After the disappointment of the orchard earlier, this place was such a welcome find and Chef Mark could not have been more delightful. I drove home happy – happy that I had two big bags of beautiful, hand raised goods and happy that I was able to support a real farmer who’s doing great things. And you should too – head out to Elburn and give Chef Mark a visit. Throw in a visit to the Kane County Flea Market too as that’s just down the road.
- Rustic Road Farm
- 1N292 Brundige Road, Elburn, Illinois 60119
All this beautiful, just picked food showed up in my kitchen just in time for the annual Unprocessed October challenge which involves avoiding processed food for the month. I’ve done this for the last few years in an attempt to direct my eating habits into a healthier direction and have been mostly successful in my efforts. I go in thinking it’ll be a piece of cake and then, suddenly halfway through eating something, I’ll pause and think … damn. That’s not good. My perception of the amount of processed food I eat and the reality don’t always jive 100% but I’m hoping to fix that.
The definition of “unprocessed food” is any food that could be made by a person with reasonable skill in a home kitchen with whole-food ingredients. There’s also the “Kitchen Test”: If you pick up something with a label (if it doesn’t have a label, it’s probably unprocessed), and find an ingredient you’d never use in your kitchen and couldn’t possibly make yourself from the whole form, it’s processed. The goal is to avoid these things and eat more real food.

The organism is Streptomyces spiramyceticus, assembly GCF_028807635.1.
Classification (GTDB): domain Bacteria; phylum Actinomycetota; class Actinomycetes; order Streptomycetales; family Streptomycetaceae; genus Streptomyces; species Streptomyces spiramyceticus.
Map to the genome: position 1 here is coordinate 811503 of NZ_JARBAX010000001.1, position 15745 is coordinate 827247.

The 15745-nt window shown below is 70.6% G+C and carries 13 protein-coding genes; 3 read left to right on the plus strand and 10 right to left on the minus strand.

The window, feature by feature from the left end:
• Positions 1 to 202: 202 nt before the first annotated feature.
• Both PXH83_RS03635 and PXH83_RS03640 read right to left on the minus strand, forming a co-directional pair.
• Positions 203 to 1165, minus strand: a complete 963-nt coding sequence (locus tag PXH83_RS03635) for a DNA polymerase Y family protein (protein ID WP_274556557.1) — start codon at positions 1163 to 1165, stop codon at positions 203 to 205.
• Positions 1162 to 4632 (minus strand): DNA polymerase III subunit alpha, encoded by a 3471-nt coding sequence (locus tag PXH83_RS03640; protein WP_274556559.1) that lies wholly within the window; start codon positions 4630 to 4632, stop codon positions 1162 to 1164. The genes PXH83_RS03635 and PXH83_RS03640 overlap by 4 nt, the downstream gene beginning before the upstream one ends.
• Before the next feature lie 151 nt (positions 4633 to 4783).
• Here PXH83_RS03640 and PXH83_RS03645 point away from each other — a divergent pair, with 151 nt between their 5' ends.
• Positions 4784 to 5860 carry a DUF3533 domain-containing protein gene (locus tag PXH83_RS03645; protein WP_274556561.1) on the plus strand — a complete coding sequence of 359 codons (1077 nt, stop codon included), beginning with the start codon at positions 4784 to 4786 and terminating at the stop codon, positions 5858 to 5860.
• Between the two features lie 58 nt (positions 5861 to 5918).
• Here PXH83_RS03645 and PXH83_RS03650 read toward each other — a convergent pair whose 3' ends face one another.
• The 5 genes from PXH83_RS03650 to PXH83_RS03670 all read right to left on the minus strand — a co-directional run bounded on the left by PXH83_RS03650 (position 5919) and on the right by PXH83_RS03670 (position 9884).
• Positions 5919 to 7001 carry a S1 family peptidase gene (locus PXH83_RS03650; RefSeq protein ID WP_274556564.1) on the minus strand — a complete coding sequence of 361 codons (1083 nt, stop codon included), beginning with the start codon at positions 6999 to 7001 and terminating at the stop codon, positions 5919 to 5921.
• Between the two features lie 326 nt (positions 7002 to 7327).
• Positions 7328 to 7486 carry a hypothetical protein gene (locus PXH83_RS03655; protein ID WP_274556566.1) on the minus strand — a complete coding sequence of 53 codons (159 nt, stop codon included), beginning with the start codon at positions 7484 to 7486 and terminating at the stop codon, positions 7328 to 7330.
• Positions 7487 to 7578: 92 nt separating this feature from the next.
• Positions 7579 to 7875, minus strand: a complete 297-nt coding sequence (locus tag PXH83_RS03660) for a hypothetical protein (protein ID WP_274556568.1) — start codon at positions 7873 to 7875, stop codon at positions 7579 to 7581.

As I’ve said in years past, I didn’t think I ate a lot of processed food. My freezer is full of frozen ingredients rather than frozen meals. The pantry is the same – mostly raw ingredients waiting to be made into something else. But it’s the sneaky stuff that gets me; the daytime snacking, the evil drive thru, things I eat out of boredom, stress, exhaustion or lack of time. These are the things that creep up on me and I know I should cut back. So what’s 31 days in the grand scheme of things? I can do this.
I’m also going to pledge not to be overly critical of my slip-ups, because they will happen. I’m not going to beat myself up on the 5 Doritos I ate on the first day of the challenge before I realized what I was doing. The absent minded eating has got to stop. It may take me a while but I’ll get there. I’m also not going to worry overly much about the packaged bagel I ate yesterday morning. At 6:15am my goal is to simply function, even on a low level, even with compromised decision making skills. And that’s ok. Baby steps. Little by little. But damn, do I ever love those stupid sausage biscuits at that evil drive thru. I can do this. Twenty-seven days to go and then we’ll talk. In the meantime, maybe I’ll figure out how to make that stupid biscuit. And maybe it’ll be with Chef Mark’s perfect breakfast sausage from those happy fat pigs. There are ways to do things better. This much is true.
past Unprocessed October challenges: 2012 Challenge, 2011 Challenge
on this blog four years ago: ChocoFlan, Sour Cream Coffeecake, Apple Pear Crisp, Peach Crostada
on this blog three years ago: Blueberry Raspberry Cobbler, Chocolate Raspberry Cream Cheese Turnovers
on this blog two years ago: Plum Kuchen
on this blog one year ago: Raw Kale & Roasted Squash Salad